LEED 2009/ LEED v3: Last month some major changes were introduced in LEED 2009 which will be Lapplicable to projects registered between April 8, 2016 and October 31, 2016 before LEED 2009 gets phased out completely. The LEED energy prerequisite is being increased from 10% to 18% energy cost savings for any LEED 2009 (version 3) projects registered after April 8, 2016. This change is applicable to the LEED 2009 BD+C, ID+C, and LEED 2008 Multifamily Midrise rating systems and does not affect LEED 2009 O+M, ND or LEED 2008 Homes. This change will also not affect projects registered under LEED v4. With this change in effect, project teams will be required to earn a minimum of four points in the energy performance credits.

The referenced energy standard and modeling requirements in LEED 2009 will not change. Buildings falling under the proposed change can use the same methodologies and referenced standards, but will need to earn additional points in order to achieve certification. This change comes as a direct result of a study where it was found that the average LEED BD+C v2009 project improves upon the 90.1-2007 baseline by approximately 29 percent. After the study was published in September 2015 the proposal of this update was put forward and the voting process was finished by March 7, 2016. The proposal received a 78.6% votes in favor of the change which sealed the update. A minimum of two-thirds approval is needed for any balloted measure.

greenLEED v4- “Effort” Certification: In order to appease the rigor of the stringent LEEDv4, USGBC has carved out a new program called LEED “Effort” certification which adds a fifth level and presumably the easiest level after the basic “Certified” level (40 points). This program will be launched in fall 2016 when LEEDv3 will be phased out. With no chasing points in this program, this is USGBC’s answer for a long awaiting demand for LEED “Equivalent” buildings. With only two pre-requisites (registering the project and completing the project and the rest being optional) USGBC is trying to reach out to architects and developers who are deeply concerned about their ability to sell on the more stringent energy, IAQ [indoor air quality], and material requirements of LEED v4. The program will also give all participants access to the LEED Effort Dynamic Plaque, which tracks building performance in real time, but metrics are based on how hard you try to actually measure the performance.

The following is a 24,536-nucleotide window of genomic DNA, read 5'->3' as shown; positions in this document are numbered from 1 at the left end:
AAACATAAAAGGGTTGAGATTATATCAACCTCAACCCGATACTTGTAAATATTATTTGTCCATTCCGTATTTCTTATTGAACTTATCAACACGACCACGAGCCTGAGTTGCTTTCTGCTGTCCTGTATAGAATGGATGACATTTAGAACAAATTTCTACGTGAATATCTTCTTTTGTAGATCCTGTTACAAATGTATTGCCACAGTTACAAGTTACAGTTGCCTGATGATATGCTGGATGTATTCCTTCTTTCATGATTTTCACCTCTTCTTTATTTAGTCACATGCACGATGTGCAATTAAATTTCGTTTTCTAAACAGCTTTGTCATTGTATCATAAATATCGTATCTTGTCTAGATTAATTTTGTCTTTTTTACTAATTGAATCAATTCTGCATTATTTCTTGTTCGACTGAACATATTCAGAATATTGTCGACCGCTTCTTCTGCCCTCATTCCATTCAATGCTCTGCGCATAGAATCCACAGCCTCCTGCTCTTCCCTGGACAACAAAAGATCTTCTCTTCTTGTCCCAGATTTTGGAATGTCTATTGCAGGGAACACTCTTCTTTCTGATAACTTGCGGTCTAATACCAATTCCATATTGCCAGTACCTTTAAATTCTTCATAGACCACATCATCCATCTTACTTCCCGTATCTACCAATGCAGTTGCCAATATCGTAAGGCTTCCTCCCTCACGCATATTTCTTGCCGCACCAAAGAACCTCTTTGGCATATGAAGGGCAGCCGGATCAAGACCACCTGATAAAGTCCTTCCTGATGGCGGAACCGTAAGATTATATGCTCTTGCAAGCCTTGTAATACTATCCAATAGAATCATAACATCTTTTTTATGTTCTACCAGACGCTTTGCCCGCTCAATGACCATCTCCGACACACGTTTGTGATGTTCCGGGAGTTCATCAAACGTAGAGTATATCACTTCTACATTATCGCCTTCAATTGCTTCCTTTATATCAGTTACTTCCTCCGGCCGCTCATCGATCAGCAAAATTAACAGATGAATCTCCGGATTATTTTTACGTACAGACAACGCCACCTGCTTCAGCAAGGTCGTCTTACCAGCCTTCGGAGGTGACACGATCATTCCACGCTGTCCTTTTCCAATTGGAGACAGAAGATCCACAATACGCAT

Green: An Introduction to the WELL Building Standard

Judhajit Chakraborty

Judhajit Chakraborty. Assoc. AIA, LEED® AP WSP Built Ecology

As a continuation to my last article, this month’s article will focus on the newest baby in Building Environmental Standards, the Well Building Standard. This was another hot topic at the Center for Built Environment’s biannual symposium that was held in April 2015 at UC Berkeley. A whole afternoon session was dedicated to WELL, LEED and Living Building Challenge building metrics. Though we are all very much aware of LEED and slowly but surely getting acquainted with Living Building Challenge, WELL Building Standard brings to the table a whole new level of qualitative metrics aiming exclusively at human health and wellness. The WELL Building Standard is founded by DELOS living, a private for profit organization that does research, consulting, real estate development and innovative solutions for the built environment. Furthermore, they have big names such as Deepak Chopra, Leonardo DiCaprio, Rick Fredrizzi (CEO, USGBC), Jason McLennan (CEO, International Living Future Institute), Nicholas LaRusso (Director of Mayo Clinic) et al. in its advisory board and also has been endorsed by none other than former President Bill Clinton.

So, what is the WELL Building Standard about?

“The WELL Building Standard sets performance requirements in seven categories relevant to occupant

health in the built environment – Air, Water, Nourishment, Light, Fitness, Comfort and Mind. WELL

Certified™ spaces can help create a built environment that improves the nutrition, fitness, mood, sleep

patterns, and performance of its occupants”- Well Building Standard. It marries the best practices in

design and construction with evidence-based health and wellness interventions.